In poker, a wild card can add to the fun of the game. But it throws off the odds and makes the hands more unpredictable. That’s why poker purists prefer to keep jokers and other wild cards out of the deck.
In American politics, the presidential primaries usually function as a vetting process to remove wild cards from the elections. In the most recent Republican primary, for instance, two improbable choices never attracted much in the way of support: the non-politicians Ben Carson and Carly Fiorina. They were good for a couple of one-liners. But they weren’t serious candidates.
But the biggest wild card of them all – Donald Trump – has managed to all but secure the Republican Party nomination. Like all jokers, he is throwing off the odds. Few people predicted he would get as far as he has in politics. And few expect him to win in November. But he has defied expectations so far. And the political mainstream is very worried about how he might upend the status quo. Political purists, like poker purists, would prefer to keep jokers out of the deck.
I also believe that Trump will lose in November. He has the highest unfavorable rating of any previous presidential aspirant. He deeply offends key voting constituencies such as women (53 percent of the electorate in 2012) and Latinos (8.4 percent of all voters in 2012). The very qualities that made him virtually unbeatable in the Republican primaries – intolerance, intemperance, incoherence – are not appealing to the general electorate.
Moreover, he has divided the Republican Party so thoroughly that key Republican leaders like Mitt Romney and prominent neoconservatives like Max Boot, Bill Kristol, and Robert Kagan are refusing to support him. Others, like House Speaker Paul Ryan, are lukewarm at best. The Democratic Party machine will pull out all the stops to get out the vote for Hillary Clinton in November. The Republican Party, a house divided, will not be able to function as smoothly or as effectively. For all these reasons, Trump should not only lose the 2016 presidential elections – he should lose by a large margin.
But I am making my prediction based on a conventional political analysis. And Trump is a wild card. He could beat the odds in November.
Trump is not only unpredictable in his behavior. He also makes unpredictable proposals.
For instance, Trump has announced that he would be open to face-to-face negotiations with North Korean leader Kim Jong-Un. “I would speak to him,” Trump said. “I would have no problem speaking to him.”
No sitting American president has met with a North Korean leader. The political mainstream shudders at the thought of Trump providing legitimacy to an outlaw regime. Carol Giacomo, writing in The New York Times, observes that Obama too offered to meet with U.S. adversaries when he ran for president in 2008 (and has followed through with Cuba, Iran, and Burma). But she doesn’t see any evidence that Trump “understands how to use a meeting with Mr. Kim to advance American interests. Just showing up in Pyongyang is not the answer. Mr. Kim would stage a gala celebration in a big public square and Mr. Trump would become a prop for legitimizing the North Korean leader and his nuclear program.”
The North Koreans, like much of the world, are not quite sure what to make of Trump. Although a recent editorial in the North Korean outlet DPRK Today praised him as a “far-sighted presidential candidate,” North Korea’s ambassador to the UN, So Se Pyong, dismissed Trump’s statement as “useless” and “just a gesture for the presidential election.”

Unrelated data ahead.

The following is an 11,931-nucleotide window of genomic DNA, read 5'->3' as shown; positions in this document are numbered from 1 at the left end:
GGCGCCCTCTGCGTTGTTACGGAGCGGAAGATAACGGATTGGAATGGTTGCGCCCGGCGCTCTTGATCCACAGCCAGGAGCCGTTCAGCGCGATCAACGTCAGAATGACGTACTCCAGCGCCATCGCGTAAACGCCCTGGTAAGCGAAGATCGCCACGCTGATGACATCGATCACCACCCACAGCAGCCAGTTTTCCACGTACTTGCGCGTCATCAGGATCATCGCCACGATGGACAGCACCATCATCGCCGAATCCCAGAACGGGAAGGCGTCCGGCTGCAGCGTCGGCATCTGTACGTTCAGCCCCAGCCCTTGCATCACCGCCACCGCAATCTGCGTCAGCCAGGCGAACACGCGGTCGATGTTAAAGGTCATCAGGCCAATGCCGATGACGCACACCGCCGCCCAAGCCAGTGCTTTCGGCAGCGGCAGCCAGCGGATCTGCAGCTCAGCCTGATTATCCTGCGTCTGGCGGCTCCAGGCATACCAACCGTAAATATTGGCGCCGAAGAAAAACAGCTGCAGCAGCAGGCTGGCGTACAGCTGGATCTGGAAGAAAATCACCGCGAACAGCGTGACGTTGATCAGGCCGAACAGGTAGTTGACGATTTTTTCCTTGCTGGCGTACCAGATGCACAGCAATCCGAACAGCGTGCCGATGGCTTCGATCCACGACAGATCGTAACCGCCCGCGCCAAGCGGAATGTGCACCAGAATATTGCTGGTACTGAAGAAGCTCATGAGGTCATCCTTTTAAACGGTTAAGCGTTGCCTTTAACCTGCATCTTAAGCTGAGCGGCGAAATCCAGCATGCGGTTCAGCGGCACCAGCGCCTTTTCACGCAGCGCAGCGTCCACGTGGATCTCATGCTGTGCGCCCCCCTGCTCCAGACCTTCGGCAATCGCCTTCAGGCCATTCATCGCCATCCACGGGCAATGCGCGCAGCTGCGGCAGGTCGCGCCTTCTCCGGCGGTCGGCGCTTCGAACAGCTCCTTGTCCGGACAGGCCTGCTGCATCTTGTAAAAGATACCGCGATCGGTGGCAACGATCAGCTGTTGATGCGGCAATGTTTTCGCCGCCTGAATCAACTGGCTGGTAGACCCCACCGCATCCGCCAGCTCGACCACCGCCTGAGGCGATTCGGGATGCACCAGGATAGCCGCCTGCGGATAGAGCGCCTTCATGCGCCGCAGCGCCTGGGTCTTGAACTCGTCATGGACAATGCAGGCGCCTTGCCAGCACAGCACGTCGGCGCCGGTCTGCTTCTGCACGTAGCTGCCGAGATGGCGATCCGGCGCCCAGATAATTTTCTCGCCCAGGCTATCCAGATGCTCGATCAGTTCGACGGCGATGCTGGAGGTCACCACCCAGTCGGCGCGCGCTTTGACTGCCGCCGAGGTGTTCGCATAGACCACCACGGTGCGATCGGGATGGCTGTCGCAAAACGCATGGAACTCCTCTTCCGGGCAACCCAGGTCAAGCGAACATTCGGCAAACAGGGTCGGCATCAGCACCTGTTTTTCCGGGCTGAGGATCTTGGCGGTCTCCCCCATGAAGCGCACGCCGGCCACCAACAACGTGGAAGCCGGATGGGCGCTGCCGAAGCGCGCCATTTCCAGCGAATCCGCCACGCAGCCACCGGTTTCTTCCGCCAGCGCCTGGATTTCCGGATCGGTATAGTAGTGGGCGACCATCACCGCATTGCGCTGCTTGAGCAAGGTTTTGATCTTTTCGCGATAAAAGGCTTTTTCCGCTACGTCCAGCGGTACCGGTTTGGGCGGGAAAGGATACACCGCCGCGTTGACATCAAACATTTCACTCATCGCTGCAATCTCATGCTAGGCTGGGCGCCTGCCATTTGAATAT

Since Trump has never been a politician – and presents himself as an anti-politician — his campaign has been nothing but a series of gestures. To have a platform and well thought-out positions would bring him too much into the realm of real politics. Trump rolls out proposals—building a wall in the southwest and getting Mexico to pay for it, banning all Muslim immigrants, bringing back waterboarding—as a network executive might introduce a new season of TV shows. They’re meant to generate headlines, capture attention, and create a loyal following. They’re not meant to add up to anything larger.
So, when Trump calls NATO “obsolete” and talks about withdrawing U.S. military commitments to Japan and South Korea, it doesn’t really mean that President Trump would preside over a shrinking of the U.S. military footprint abroad. After all, Trump has never interacted with the Pentagon, has never negotiated with foreign leaders. Nothing he says has ever been tested against reality. Indeed, Trump’s understanding of “reality” comes almost entirely from “reality TV.”
Recently, Trump has spoken of becoming “more presidential,” by which he means he will be responsible and boring. “At some point I’m going to be so presidential that you people will be so bored,” he announced at a rally in Harrisburg, PA. It’s remotely possible that Trump’s handlers will transform him into a blander, less volatile, and more predictable candidate by the time the general election gets underway in earnest.
But I don’t think that will happen. It would undermine Trump’s brand. He has presented himself as a joker who will disrupt politics as usual. If he departed from that persona, he would lose his audience and his core group of supporters. And it would be too late to persuade the Republican Party mandarins of his new political sobriety.
So, if you think that Trump is joking when he is making all of his ludicrous suggestions, you’re both right and wrong. He’s very serious about everything he says. But that won’t prevent him from saying the very next day that he was just joking around.
To be a successful politician means to stay on message, and Trump is not interested in message. That makes him the most dangerous of all candidates. He’s so unpredictable that he could indeed pull off an upset in November. In other words, when it comes to Trump, all bets are off.